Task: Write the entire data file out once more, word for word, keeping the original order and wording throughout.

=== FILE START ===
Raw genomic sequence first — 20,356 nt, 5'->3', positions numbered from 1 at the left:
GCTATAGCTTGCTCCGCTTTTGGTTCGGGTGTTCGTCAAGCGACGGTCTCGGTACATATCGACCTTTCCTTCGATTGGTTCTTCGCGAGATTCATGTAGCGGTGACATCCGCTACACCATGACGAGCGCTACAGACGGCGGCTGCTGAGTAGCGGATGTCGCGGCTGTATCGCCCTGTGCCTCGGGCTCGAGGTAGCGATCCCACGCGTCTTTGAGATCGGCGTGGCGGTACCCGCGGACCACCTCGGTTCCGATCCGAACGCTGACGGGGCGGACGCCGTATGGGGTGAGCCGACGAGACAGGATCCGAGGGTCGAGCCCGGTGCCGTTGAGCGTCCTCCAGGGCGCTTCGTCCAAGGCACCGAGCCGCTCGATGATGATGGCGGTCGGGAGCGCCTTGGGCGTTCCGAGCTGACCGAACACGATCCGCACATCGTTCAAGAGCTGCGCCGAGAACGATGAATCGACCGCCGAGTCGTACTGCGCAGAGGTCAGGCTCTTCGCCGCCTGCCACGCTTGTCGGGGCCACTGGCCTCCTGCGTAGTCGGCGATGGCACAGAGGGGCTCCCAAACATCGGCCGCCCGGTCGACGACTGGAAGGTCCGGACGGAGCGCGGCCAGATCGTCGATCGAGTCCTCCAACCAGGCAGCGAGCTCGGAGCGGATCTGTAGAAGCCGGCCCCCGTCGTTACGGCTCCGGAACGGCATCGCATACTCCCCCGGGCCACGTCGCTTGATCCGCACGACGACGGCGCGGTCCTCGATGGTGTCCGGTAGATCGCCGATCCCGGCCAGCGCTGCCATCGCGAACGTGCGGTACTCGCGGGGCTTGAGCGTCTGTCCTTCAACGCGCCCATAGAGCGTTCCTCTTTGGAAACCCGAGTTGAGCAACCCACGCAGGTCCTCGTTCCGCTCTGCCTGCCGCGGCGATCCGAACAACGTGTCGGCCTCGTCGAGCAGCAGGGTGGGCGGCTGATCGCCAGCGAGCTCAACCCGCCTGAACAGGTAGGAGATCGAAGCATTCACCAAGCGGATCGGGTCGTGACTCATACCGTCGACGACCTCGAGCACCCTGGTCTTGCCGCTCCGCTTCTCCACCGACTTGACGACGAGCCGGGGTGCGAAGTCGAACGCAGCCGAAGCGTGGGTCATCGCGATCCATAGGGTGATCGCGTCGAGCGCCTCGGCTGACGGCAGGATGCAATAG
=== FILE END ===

Raw genomic sequence first — 20,356 nt, 5'->3', positions numbered from 1 at the left:
GCTATAGCTTGCTCCGCTTTTGGTTCGGGTGTTCGTCAAGCGACGGTCTCGGTACATATCGACCTTTCCTTCGATTGGTTCTTCGCGAGATTCATGTAGCGGTGACATCCGCTACACCATGACGAGCGCTACAGACGGCGGCTGCTGAGTAGCGGATGTCGCGGCTGTATCGCCCTGTGCCTCGGGCTCGAGGTAGCGATCCCACGCGTCTTTGAGATCGGCGTGGCGGTACCCGCGGACCACCTCGGTTCCGATCCGAACGCTGACGGGGCGGACGCCGTATGGGGTGAGCCGACGAGACAGGATCCGAGGGTCGAGCCCGGTGCCGTTGAGCGTCCTCCAGGGCGCTTCGTCCAAGGCACCGAGCCGCTCGATGATGATGGCGGTCGGGAGCGCCTTGGGCGTTCCGAGCTGACCGAACACGATCCGCACATCGTTCAAGAGCTGCGCCGAGAACGATGAATCGACCGCCGAGTCGTACTGCGCAGAGGTCAGGCTCTTCGCCGCCTGCCACGCTTGTCGGGGCCACTGGCCTCCTGCGTAGTCGGCGATGGCACAGAGGGGCTCCCAAACATCGGCCGCCCGGTCGACGACTGGAAGGTCCGGACGGAGCGCGGCCAGATCGTCGATCGAGTCCTCCAACCAGGCAGCGAGCTCGGAGCGGATCTGTAGAAGCCGGCCCCCGTCGTTACGGCTCCGGAACGGCATCGCATACTCCCCCGGGCCACGTCGCTTGATCCGCACGACGACGGCGCGGTCCTCGATGGTGTCCGGTAGATCGCCGATCCCGGCCAGCGCTGCCATCGCGAACGTGCGGTACTCGCGGGGCTTGAGCGTCTGTCCTTCAACGCGCCCATAGAGCGTTCCTCTTTGGAAACCCGAGTTGAGCAACCCACGCAGGTCCTCGTTCCGCTCTGCCTGCCGCGGCGATCCGAACAACGTGTCGGCCTCGTCGAGCAGCAGGGTGGGCGGCTGATCGCCAGCGAGCTCAACCCGCCTGAACAGGTAGGAGATCGAAGCATTCACCAAGCGGATCGGGTCGTGACTCATACCGTCGACGACCTCGAGCACCCTGGTCTTGCCGCTCCGCTTCTCCACCGACTTGACGACGAGCCGGGGTGCGAAGTCGAACGCAGCCGAAGCGTGGGTCATCGCGATCCATAGGGTGATCGCGTCGAGCGCCTCGGCTGACGGCAGGATGCAATAG